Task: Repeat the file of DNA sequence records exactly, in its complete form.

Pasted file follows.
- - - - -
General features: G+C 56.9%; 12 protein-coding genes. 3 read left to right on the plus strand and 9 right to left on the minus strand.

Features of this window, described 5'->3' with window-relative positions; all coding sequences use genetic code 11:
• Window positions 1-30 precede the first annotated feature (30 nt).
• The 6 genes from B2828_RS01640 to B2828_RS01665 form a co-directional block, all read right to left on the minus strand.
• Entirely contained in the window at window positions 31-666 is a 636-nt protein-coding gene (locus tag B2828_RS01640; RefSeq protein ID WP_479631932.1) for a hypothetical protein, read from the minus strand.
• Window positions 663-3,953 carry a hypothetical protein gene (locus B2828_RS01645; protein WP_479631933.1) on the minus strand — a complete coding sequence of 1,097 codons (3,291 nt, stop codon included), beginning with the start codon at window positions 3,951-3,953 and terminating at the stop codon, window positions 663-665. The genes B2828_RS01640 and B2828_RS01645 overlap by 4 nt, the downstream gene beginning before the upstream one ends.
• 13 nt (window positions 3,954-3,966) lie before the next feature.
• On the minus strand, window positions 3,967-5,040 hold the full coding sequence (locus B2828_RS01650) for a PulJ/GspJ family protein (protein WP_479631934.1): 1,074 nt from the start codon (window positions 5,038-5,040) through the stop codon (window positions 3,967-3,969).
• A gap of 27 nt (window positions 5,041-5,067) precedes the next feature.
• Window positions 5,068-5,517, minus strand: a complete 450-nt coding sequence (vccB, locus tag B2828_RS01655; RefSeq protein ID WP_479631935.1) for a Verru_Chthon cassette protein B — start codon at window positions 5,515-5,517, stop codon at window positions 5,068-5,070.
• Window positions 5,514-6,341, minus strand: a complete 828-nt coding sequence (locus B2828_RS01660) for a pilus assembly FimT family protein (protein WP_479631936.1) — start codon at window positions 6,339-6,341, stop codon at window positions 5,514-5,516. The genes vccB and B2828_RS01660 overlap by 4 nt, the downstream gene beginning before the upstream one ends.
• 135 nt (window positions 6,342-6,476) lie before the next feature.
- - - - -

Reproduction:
General features: G+C 56.9%; 12 protein-coding genes. 3 read left to right on the plus strand and 9 right to left on the minus strand.

Features of this window, described 5'->3' with window-relative positions; all coding sequences use genetic code 11:
• Window positions 1-30 precede the first annotated feature (30 nt).
• The 6 genes from B2828_RS01640 to B2828_RS01665 form a co-directional block, all read right to left on the minus strand.
• Entirely contained in the window at window positions 31-666 is a 636-nt protein-coding gene (locus tag B2828_RS01640; RefSeq protein ID WP_479631932.1) for a hypothetical protein, read from the minus strand.
• Window positions 663-3,953 carry a hypothetical protein gene (locus B2828_RS01645; protein WP_479631933.1) on the minus strand — a complete coding sequence of 1,097 codons (3,291 nt, stop codon included), beginning with the start codon at window positions 3,951-3,953 and terminating at the stop codon, window positions 663-665. The genes B2828_RS01640 and B2828_RS01645 overlap by 4 nt, the downstream gene beginning before the upstream one ends.
• 13 nt (window positions 3,954-3,966) lie before the next feature.
• On the minus strand, window positions 3,967-5,040 hold the full coding sequence (locus B2828_RS01650) for a PulJ/GspJ family protein (protein WP_479631934.1): 1,074 nt from the start codon (window positions 5,038-5,040) through the stop codon (window positions 3,967-3,969).
• A gap of 27 nt (window positions 5,041-5,067) precedes the next feature.
• Window positions 5,068-5,517, minus strand: a complete 450-nt coding sequence (vccB, locus tag B2828_RS01655; RefSeq protein ID WP_479631935.1) for a Verru_Chthon cassette protein B — start codon at window positions 5,515-5,517, stop codon at window positions 5,068-5,070.
• Window positions 5,514-6,341, minus strand: a complete 828-nt coding sequence (locus B2828_RS01660) for a pilus assembly FimT family protein (protein WP_479631936.1) — start codon at window positions 6,339-6,341, stop codon at window positions 5,514-5,516. The genes vccB and B2828_RS01660 overlap by 4 nt, the downstream gene beginning before the upstream one ends.
• 135 nt (window positions 6,342-6,476) lie before the next feature.